This avowal of the presence in nature of a higher intelligence than his own has been the subject of as much animadversion and almost of as much censure as his previous statement. True, it includes no acknowledgment of Revelation, nor, consequently, of Christianity; but it is a vast stride in advance of the idea of blind chance, on which the development theory was generally supposed to rest. Is it not possible that the views of the Church at present on the teaching of the Bible respecting Creation, and even respecting Christianity, may have something to do with the scepticism of some scientific and inquiring minds? The idea entertained in the Christian world of the work of creation having been effected in six days-taken, it is true, from the literal sense of the Book of Genesis-connected with the notion-not derived from Scripture-of its having been created out of nothing, is so completely opposed to the established facts of modern science, that it is not surprising there should be a tendency in the scientific mind to doubt the Divine authorship of the Bible. So long as science was based upon the appearances of nature, the apparent truths of Scripture were not opposed to science. This condition of things no longer exists. Science has risen above the appearances of the heavens, and penetrated far below the surface of the earth, and seems, therefore, to have falsified the teaching of the Scriptures. Those who adhere to the literal sense of the Word cannot avoid coming into conflict with men of science, even when they do not subscribe to the Darwinian theory. And if theology opposes itself to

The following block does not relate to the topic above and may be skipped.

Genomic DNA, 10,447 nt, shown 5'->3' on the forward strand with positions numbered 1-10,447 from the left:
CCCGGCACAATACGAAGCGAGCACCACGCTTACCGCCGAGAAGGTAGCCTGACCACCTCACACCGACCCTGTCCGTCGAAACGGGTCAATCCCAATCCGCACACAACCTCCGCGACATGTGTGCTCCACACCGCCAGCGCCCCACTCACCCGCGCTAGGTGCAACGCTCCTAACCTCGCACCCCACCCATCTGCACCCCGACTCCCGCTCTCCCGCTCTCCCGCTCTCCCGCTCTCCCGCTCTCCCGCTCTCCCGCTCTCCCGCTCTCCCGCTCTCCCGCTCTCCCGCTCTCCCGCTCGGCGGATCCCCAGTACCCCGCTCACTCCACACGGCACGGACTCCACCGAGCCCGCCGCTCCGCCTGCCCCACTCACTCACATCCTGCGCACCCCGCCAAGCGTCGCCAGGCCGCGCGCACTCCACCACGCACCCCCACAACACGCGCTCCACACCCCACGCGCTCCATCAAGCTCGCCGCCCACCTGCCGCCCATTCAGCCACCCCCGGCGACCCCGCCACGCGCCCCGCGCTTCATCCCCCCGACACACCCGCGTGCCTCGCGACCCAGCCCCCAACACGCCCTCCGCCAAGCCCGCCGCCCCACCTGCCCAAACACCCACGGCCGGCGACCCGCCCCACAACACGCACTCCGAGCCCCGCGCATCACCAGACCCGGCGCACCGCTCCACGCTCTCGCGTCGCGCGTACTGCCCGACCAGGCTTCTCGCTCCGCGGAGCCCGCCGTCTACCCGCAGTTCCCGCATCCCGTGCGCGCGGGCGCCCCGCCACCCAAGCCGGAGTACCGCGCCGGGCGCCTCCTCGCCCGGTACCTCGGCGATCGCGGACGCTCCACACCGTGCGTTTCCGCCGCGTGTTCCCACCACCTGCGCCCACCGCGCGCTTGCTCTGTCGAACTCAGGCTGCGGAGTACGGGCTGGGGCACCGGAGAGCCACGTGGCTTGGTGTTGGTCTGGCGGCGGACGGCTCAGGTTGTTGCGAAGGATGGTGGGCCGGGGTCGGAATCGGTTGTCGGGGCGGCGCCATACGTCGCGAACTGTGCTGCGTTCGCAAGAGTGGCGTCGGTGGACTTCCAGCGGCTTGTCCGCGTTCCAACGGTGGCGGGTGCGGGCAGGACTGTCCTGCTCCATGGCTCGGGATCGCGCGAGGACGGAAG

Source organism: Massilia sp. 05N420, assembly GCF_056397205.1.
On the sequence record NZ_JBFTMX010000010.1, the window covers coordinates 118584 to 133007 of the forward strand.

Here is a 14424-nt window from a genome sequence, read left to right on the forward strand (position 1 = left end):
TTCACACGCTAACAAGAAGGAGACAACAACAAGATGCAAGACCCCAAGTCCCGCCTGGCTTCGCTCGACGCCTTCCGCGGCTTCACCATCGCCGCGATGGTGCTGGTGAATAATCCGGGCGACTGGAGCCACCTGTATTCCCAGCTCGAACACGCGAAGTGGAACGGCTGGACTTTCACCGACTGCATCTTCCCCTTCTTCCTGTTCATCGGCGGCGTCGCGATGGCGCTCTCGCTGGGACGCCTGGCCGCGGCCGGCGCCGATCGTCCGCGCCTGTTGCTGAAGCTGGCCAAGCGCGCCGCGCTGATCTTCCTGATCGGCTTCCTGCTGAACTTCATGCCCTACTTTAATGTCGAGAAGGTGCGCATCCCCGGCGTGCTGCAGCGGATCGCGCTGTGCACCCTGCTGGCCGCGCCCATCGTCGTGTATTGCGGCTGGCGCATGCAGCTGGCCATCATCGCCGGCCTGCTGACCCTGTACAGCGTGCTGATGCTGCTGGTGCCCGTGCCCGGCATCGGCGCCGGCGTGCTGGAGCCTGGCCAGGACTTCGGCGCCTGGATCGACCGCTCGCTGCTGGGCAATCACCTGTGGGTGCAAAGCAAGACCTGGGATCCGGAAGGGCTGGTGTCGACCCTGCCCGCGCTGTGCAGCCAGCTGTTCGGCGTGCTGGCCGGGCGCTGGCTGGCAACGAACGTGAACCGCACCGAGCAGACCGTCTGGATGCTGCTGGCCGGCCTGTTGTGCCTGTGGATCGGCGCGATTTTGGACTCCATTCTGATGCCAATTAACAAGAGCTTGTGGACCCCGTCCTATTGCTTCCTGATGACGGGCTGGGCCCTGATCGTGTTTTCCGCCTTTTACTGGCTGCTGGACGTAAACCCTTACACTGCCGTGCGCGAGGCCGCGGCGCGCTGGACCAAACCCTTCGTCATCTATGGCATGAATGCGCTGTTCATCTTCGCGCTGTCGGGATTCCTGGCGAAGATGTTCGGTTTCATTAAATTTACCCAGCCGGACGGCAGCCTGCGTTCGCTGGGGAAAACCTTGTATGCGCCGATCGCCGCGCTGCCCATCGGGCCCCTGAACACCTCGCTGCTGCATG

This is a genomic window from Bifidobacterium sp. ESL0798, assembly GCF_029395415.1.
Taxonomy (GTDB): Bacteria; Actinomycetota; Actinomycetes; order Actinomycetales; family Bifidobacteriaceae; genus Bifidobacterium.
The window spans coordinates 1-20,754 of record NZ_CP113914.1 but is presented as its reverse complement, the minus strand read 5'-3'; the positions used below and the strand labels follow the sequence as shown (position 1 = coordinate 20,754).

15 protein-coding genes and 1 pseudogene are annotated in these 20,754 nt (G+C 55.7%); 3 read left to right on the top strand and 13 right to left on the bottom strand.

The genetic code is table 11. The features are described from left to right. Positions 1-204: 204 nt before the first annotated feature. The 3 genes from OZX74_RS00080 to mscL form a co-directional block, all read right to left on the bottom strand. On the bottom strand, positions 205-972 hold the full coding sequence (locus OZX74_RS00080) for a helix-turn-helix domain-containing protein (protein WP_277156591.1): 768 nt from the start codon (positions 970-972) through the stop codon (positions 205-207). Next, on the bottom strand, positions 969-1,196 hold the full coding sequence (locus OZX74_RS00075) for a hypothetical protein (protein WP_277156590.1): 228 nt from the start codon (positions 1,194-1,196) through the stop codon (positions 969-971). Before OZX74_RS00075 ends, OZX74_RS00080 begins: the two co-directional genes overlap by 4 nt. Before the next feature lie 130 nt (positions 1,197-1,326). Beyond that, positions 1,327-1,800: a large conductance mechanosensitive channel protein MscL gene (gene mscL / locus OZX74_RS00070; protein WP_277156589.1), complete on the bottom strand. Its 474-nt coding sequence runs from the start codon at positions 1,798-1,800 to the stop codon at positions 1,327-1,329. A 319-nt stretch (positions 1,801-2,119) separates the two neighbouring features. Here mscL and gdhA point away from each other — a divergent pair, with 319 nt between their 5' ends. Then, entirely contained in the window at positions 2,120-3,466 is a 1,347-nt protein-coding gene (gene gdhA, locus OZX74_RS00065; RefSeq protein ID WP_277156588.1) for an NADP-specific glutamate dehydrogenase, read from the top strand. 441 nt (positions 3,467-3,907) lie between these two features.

science, why should not science oppose itself to theology? To remove this cause of conflict the genuine truths of Scripture have been revealed. Few know and fewer believe in this revelation. This revelation has been made for the use of the New Church, that is to say, for the use of mankind under that Dispensation of grace in which the truths of nature and the truths of revelation are to be completely reconciled, and which they must be, since the natural are the bases of the spiritual. The genuine truths of nature are the bases of the genuine truths of revelation; thus scientific truth is the basis of theological truth, the earthly is the basis of the heavenly. "Heaven is God's throne, the earth is His footstool." The same Divinity is present in them, and actuates them, and governs them, and thus rests upon them, as the created images and receptacles of His love and wisdom. Professor Tyndall avows his belief in the wisdom of a power that knows and conducts all the mysterious operations of nature. Let him take one step onward, and he will see that the newest and truest views of that nature of which he is so earnest a student and so distinguished an interpreter, lead surely to views of revelation in perfect harmony with them, but far transcending them in beauty and utility.

To the Editor of the Intellectual Repository.

Sir, I am aware that the Authorized Version of the Scriptures has errors of translation in it. I know that a number of learned men are, from time to time, holding session for the purpose of amending the errors that exist and giving us as correct a transcript of the Book as is possible. I know also that, in the New Church especially, some are so desirous of the alteration that they cannot patiently await the change that may result from the prolonged labours of the Committee of Revision, but must make their own eniendations now, and what is more, thrust them upon us at times when we are least likely to enjoy them or perceive their aptness. I can forgive a man from telling us in his sermon that there are errors in the text, especially if he support his view by learned authority and sound reason. But when in the services of the Church the reading of the Word is made the opportunity for introducing the alterations, I confess to a sense of pain and repugnance that is very real and trying. In hearing the Word read, and following the reading with your eyes, there is naturally a sense of calm reverence induced in which celestial influences are doubtless acting for good. At such a time the shock is rude to find the reader introduce a word that the eye does not see, and whose difference from the text at once sets up a feeling of dispute or doubt as to its accuracy, and a vague questioning of the reason for the change. The flow of spiritual peace is harshly checked in the mind of the hearer and not easily recovered.